October 29 2015 116the wall in late OctoberOctober 29 2015 115Our gloriette looks so beautiful with the Boston Ivy behind it. The fall is a favorite season of mine. There is so much color that comes courtesy of nature. How I love this late season moment.  How appropriate that the end of the gardening season is attended by so much fiery color and fan fare.

fall color boston ivy (3)The Boston ivy leaves will fade, and eventually fall. Their fruits are their brilliantly blue. The first frost will blacken these fruits.  But for now, I am enjoying all the color.  I have written about the Boston ivy every year for the 7 years I have been writing this blog.  Interested in how these vines looked in 2009?  Click on!


  1. I thought leaving ivy grow up a wall for a long time creates problems with the mortar requiring tuck pointing later. Is this not true?

  2. I love it, too! But if in a shadier, more humid location, alas, fungus may attack…..
    I’m such a bummer.

  3. This is so wonderful. This is creativity at it’s finest. Take something unattractive, take a chance, invest in the future and walah, behold the beauty! This is truly magnificent.

  4. Candice Kimmel says

    I have Virginia Creeper covering every wall of my house. It looks just like this. I wonder what the difference is. Love it!

  5. The wonders of nature…not to mention somebody with foresight and an idea! Beautiful!

  6. Rock on – you continue to light up our lives. Nancy

  7. Thanks for the awesome photos; yeah Beantown

  8. I planted (overkill?) one hundred plants on our brand-new house 16 years ago; and its tapestry makes my heart fill with joy every day! Because there are 4 sides; (and we have no winter, really), there is one starting to turn green right next to one without leaves…..and the color in the fall is like your wall!

    Boston ivy is the best! And it does no damage to stucco, either! We do, as you say, trim it away from the windows!!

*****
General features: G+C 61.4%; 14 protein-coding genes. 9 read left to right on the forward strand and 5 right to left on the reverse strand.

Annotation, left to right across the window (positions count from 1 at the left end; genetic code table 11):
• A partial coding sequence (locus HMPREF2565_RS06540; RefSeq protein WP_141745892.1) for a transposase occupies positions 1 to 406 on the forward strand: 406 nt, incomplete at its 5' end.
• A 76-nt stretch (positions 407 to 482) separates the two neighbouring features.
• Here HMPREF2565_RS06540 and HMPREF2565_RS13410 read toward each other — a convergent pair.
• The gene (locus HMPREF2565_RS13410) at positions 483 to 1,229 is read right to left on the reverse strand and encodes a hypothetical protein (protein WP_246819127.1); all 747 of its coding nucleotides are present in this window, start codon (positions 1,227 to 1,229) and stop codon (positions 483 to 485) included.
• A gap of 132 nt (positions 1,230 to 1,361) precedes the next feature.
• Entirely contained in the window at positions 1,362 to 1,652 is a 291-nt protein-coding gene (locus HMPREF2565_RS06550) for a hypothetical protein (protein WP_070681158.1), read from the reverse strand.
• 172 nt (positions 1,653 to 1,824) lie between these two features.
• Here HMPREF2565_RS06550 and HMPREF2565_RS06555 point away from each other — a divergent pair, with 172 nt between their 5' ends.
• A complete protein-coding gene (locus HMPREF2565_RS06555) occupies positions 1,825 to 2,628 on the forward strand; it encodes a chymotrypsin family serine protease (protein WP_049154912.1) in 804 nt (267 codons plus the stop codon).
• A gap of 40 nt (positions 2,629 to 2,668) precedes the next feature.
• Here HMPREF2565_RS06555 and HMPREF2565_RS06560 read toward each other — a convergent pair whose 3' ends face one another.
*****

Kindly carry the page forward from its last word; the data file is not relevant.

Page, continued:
9. Silvia Weber says

    Dear Deborah,
    Your wall of Boston Ivy is indeed gorgeous! The seasonal show with color change keeps life interesting.
    Do you prune the Ivy to prevent it from growing on to your neighbor’s roof or in to his gutters?
    May see you in November, hopefully.
    XOX, Gerry and Silvia

  10. Ellen Devine says

    We live in an older neighborhood with an alley behind the house. Most of the year it is nothing to look at, However in the fall there is a blaze of Boston Ivy which lights it up like a spectacular sunset.

  11. Gorgeous. The crazy thing is, your post makes me wish for a huge concrete wall that I can cover with Boston ivy!

  12. The beauty of that wall will not let me pass this post without commenting…Here goes. GORGEOUS! Glorious! I do love Boston Ivy. I especially love your comment about “how appropriate it is that the growing season is attended by such fiery color and fan fare”.

  13. We impatient planners learn, in this way, to wait and delight.

  14. Deborah, just fabulous the way you’ve turned an eyesore into a beautiful sight! The fall colors of the Boston Ivy are so spectacular. Thanks for the inspiration!

  15. The original vertical gardener!! How ironic. xxoo.

  16. Reminds me of the old adage about ivy. “The first year it sleeps. The second year it creeps. The third year it leaps.” Anyway. Well done you. It looked great this fall. Every better than in these beautiful pictures. And that giant wall, filled with ivy, does make for a special feeling coming into the shop, any time of year.

Leave a Reply to Ellen Devine Cancel reply